The EC has raised its estimate for this year’s growth in the EU economy to five percent
The growth of the European Union’s economy will be faster than originally expected this year, mainly due to the successful recovery from the coronavirus crisis. In its autumn macroeconomic forecastThis was stated today by the European Commission (EC), which thus improved the estimate of the growth of gross domestic product (GDP) of the EU countries to five percent. It expected growth of 4.8 percent in the summer.
However, the EU executive sees risks in the scarcity of some resources and in rapidly rising prices, especially energy. For this reason too, it expects economic growth of 4.3 percent next year, which is two tenths of a point less than expected in the previous forecast. The commission estimates a similar development as in the 27-year-old this year and next for 19 euro area countries. There it expects growth to the same extent.
Especially thanks to the unprecedented rapid growth of this year’s second quarter, the economy is already reaching pre-crisis levels. According to the Commission, the high rate of vaccination against Covid-19 and the associated lifting of restrictions restricting economic activity contributed to this favorable development.
“However, we must not succumb to a false sense of satisfaction. There is still uncertainty about the virus and there are risks that we have to deal with,” EC Economy Vice-President Valdis Dombrovskis said today.
In addition to the accelerating spread of the disease in a number of countries, the Commission considers the shortage of certain raw materials and rising prices, which is particularly evident in energy, to be risk factors for the EU economy. According to today’s EC estimate, inflation, which has picked up its highest rate in more than a decade in recent months, will reach 2.6 percent in the 27 years and 2.4 percent in the euro area. It is expected to slow slightly next year, to 2.5 percent in the EU and 2.2 percent in the euro-paying countries.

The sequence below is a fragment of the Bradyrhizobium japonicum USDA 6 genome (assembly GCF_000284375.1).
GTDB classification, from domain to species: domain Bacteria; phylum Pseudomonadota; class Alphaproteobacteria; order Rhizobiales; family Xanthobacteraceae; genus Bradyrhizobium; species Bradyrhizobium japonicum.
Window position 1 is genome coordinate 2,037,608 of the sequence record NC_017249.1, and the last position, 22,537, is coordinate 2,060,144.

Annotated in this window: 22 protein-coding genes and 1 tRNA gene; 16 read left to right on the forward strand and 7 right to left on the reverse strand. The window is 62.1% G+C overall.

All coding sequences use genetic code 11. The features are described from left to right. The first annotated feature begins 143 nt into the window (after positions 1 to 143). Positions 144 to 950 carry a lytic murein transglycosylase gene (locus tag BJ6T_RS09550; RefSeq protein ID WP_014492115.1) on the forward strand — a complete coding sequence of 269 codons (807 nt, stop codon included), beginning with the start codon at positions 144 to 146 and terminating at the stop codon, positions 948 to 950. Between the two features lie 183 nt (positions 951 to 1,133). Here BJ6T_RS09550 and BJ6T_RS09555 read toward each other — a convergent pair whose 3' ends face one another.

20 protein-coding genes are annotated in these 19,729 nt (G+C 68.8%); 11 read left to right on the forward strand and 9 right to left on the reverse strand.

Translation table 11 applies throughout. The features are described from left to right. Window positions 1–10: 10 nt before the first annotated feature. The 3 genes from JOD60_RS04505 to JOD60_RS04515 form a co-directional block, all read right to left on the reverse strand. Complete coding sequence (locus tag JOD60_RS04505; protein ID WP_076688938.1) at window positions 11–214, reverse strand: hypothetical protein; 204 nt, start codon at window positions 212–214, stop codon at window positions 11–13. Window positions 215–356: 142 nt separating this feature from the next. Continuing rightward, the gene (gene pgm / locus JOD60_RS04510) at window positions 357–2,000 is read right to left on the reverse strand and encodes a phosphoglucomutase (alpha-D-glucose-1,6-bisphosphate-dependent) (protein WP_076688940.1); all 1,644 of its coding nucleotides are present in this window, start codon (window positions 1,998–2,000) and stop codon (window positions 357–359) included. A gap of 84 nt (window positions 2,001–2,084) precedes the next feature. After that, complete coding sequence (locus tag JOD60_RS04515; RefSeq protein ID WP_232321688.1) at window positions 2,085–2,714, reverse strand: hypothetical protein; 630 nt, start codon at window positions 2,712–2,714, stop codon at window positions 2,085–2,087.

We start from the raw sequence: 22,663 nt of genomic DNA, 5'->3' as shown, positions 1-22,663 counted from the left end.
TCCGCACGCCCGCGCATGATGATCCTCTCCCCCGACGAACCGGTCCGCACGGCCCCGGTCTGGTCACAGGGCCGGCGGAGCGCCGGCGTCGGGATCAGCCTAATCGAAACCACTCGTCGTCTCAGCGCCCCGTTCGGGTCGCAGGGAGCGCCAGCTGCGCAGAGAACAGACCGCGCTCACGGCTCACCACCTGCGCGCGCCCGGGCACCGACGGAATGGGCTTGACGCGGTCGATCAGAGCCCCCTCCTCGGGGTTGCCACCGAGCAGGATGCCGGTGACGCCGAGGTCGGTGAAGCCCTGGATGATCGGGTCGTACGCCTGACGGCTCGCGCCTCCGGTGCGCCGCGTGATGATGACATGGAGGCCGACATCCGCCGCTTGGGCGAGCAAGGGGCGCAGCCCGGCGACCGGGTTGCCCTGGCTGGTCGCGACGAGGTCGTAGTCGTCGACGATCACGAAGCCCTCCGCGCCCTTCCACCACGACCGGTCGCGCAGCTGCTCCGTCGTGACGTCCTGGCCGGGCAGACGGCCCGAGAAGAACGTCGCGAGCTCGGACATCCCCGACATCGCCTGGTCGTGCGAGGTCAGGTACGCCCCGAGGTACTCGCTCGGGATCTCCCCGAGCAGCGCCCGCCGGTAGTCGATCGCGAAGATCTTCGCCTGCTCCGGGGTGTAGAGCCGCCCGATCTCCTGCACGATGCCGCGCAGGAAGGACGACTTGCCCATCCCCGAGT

“This view is shared by a large number of member states, based on realistic assumptions. But it is only a prediction, we cannot take it for granted,” EU Commissioner Paolo Gentiloni said today when asked what the commission is basing on when inflation slows. The Commission acknowledges that inflation may remain high for longer if resource shortages, such as natural gas, continue.
According to the commission, the level of economic growth will vary significantly between member states this year due to the different impact of anti-pandemic measures or the lack of raw materials. The economy of Ireland will grow the most (14.6 percent), followed by Estonia (9.0 percent) and Croatia (8.1 percent). On the other hand, countries with below-average growth include Slovakia (3.8 percent), the Czech Republic (3.0 percent) and Germany (2.7 percent).